The first day of September is bittersweet for me. Like every other Harry Potter disciple who never received a Hogwarts School of Witchcraft and Wizardry acceptance letter, it’s the day the magnificent red train leaves without me for an uncharted castle filled with magic.
Sept. 1 also marks the day when the Boy Who Lived starts having fun again because he returns to a world of mischief, mayhem and magic.
Those impervious to the Potter series’ spell face the same dichotomy when autumn comes around. Summer fun is done, but autumn brings changes in both weather and attitude. Just like students return to school refreshed from a few months of vacation, many adults look at the season as a signal to buckle down on business with renewed vigor.
But before we totally write off summer 2015, I have a question: Will you continue to play? Your answer better be “yes.”
I’m working on a feature for our November issue that looks at the importance of play-based learning. One of the people I talked to, psychologist and HelpGuide.org founder Jeanne Segal, said play helps the way we learn by improving how we handle stress.
When we stress out, our brain and other organs receive less oxygen, which in turn makes it harder to retain content or even focus on learning. But lightening the mood before a learning session can get that oxygen back where it needs to go.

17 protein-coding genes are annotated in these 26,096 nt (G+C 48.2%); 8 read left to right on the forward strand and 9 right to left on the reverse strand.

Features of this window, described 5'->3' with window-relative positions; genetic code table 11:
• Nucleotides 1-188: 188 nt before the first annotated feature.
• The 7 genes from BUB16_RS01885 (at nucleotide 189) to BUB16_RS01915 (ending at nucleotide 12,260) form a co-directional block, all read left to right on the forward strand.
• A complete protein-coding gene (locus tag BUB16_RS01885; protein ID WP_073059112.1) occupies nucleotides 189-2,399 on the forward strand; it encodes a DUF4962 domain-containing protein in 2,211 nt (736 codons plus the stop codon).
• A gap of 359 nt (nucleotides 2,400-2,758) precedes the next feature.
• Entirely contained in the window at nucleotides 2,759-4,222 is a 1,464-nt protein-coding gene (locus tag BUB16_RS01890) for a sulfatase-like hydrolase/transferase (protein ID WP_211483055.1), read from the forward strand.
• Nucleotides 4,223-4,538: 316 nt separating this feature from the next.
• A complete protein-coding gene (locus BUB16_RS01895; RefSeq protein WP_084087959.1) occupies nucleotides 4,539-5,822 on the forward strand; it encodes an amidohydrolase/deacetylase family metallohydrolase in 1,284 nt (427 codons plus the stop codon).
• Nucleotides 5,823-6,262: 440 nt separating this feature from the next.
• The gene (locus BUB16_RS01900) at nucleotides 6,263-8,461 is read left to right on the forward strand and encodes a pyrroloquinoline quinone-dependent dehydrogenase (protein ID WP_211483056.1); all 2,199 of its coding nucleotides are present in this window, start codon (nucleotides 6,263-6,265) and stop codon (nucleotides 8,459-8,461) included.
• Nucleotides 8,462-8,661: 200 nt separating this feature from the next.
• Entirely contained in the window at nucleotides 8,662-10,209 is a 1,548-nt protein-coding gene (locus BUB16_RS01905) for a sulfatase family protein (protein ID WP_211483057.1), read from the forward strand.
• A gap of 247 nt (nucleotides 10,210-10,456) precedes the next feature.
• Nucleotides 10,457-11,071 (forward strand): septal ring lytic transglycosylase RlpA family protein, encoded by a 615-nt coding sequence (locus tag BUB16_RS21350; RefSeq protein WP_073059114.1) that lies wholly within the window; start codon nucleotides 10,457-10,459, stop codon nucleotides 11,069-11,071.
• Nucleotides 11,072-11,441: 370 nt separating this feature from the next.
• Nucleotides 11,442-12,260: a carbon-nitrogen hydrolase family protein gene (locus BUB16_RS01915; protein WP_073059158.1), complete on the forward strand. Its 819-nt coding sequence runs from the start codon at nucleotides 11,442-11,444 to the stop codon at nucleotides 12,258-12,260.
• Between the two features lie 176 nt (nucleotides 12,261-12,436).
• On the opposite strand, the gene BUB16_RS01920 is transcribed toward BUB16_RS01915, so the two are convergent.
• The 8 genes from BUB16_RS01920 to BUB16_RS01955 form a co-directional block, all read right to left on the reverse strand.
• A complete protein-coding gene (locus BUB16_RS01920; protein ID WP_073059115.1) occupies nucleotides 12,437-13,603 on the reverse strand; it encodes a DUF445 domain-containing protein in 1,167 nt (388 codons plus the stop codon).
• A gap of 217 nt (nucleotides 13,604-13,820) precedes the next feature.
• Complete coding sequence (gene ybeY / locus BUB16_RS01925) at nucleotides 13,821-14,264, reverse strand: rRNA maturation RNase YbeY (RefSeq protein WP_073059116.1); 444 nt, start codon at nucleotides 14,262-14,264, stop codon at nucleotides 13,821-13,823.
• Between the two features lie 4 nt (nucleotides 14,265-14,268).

“When you engage in play, the stress goes back into balance, and you can tell right away,” Segal said. “Colors get brighter. You think more clearly. It’s a fun, delicious way of restoring that balance.”
Using play to alleviate stress can be as simple as encouraging employees to toss a ball back and forth or tell jokes or funny stories. Mayo Clinic reports the simple act of genuine laughter can have short-term effects like stimulating organs by forcing the body to take in more oxygen, as well as long-term benefits as an immune system booster and pain killer.
“The more relaxed you are, the easier it is to laugh, and the more you laugh, the more relaxed you get,” Segal said. “Do something that’s a little silly, a little social. Once one person starts giggling, it’s hard not to join in.”
So even though the summer might be over, don’t let play become a thing of employees’ past. Make sure they still get time to socialize with others in a nonwork context so they can continue learning well into the fall and winter months.
Heck, I’ve already scheduled a week of playtime in December — a trip to London to see if I can finally catch a ride on the Hogwarts Express and make it for second term.